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Visiting Washington, D.C.
Session Submission Type: Panel Session
The foundational role of modern Jewish thought in the making of modern Judaism has been a dominant and persuasive historical narrative. This panel adds another layer to this narrative by examining the dependencies and mutual influences between modern Jewish thought and Jewish social life based on three distinct case studies from nineteenth- and early twentieth-century German-Jewish history.
In the first paper, Kerstin von der Krone discusses the entanglements of modern Jewish thought, scholarship, and education in the nineteenth century based on educational literature—manuals, textbooks and devotional books—meant for religious instruction in school and at home. In the second paper, Alexandra Zirkle examines the theological interpretations of poverty in nineteenth-century German-Jewish sermons and aims to situate these Jewish theologies of poverty in their broader social, cultural, and intellectual context. Both papers highlight the richness of nineteenth-century Jewish religious literature, which served educational and communal purposes, helped to navigate new social realities, and became instrumental in promoting new conceptions of Judaism. In the third paper, Yaniv Feller discusses the notion of communal duty in Leo Baeck’s philosophy. An accomplished scholar and thinker, Baeck embodied the ideal of German Doktor-Rabbiner and was a devoted communal leader in the darkest period of German-Jewish history. Taken as a whole, the papers highlight the personal ties and dependencies between Jewish thought and Jewish social and communal life represented by scholars, teachers, and rabbis, who were often involved in both scholarly debates and community politics. Further, the panel elaborates how these Jewish intellectuals translated Jewish thought—historical, philosophical, and theological perceptions of Judaism—into practical and social knowledge that could be used to navigate the social realities of Jewish communal life. Finally, we explore the underlying expectations and perceptions of everyday Judaism that informed the scholarly and communal activities of Jewish intellectuals. In other words, we highlight the impact of the social realities of Jewish life on Jewish thought and scholarship, thereby challenging the notion that Jewish thought became more and more detached from Jewish practice. Instead, we interrogate how Jewish thought and practice constituted each other.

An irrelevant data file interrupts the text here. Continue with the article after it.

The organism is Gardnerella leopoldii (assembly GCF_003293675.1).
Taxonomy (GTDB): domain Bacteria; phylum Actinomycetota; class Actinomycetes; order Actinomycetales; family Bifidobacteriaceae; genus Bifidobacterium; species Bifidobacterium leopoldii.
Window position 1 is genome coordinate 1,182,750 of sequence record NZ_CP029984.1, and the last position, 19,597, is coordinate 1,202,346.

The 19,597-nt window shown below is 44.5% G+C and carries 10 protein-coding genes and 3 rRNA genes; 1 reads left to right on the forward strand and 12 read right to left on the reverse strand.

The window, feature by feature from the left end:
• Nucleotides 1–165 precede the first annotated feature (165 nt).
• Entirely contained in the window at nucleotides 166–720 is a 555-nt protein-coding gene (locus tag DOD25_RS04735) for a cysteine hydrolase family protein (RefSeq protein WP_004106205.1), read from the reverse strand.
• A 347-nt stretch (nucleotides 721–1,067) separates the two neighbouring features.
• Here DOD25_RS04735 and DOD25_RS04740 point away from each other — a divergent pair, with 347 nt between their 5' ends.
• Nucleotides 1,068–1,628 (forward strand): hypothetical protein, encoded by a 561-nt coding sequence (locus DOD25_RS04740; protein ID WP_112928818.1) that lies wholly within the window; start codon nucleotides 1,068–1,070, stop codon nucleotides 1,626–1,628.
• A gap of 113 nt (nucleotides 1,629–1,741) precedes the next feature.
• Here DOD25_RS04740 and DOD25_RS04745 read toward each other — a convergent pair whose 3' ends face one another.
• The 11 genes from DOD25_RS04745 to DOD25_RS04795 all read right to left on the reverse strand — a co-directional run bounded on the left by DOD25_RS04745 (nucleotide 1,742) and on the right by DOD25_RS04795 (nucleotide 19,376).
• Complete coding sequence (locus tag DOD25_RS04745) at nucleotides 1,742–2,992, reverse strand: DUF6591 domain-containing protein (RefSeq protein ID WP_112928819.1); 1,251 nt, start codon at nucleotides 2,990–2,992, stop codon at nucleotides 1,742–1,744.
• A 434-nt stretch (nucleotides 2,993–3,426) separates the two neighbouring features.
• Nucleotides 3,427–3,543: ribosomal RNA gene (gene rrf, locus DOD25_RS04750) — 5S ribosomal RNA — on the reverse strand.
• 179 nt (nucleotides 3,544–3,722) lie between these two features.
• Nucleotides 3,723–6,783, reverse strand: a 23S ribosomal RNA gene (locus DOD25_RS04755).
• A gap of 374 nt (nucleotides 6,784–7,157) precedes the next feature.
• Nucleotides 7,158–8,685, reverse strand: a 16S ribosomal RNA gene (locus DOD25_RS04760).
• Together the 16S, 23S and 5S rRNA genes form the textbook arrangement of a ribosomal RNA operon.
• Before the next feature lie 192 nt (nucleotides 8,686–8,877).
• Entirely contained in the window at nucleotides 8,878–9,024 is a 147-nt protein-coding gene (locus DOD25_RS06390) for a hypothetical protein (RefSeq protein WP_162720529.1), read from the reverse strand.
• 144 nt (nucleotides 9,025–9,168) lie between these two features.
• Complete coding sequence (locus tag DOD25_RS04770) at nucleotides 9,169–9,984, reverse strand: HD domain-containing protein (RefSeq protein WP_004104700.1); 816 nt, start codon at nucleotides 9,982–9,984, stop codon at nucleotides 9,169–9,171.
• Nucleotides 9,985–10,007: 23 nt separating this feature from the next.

How to define the foundations of Judaism? Jewish thought and educational practices in the nineteenth century - Kerstin von der Krone, German Historical Institute Washington DC
Theorizing Poverty in German Jewish Sermons - Alexandra Zirkle, Leibniz Institute of European History
Communal Duty: Leo Baeck's Philosophy, 1933-1943 - Yaniv Feller, Wesleyan University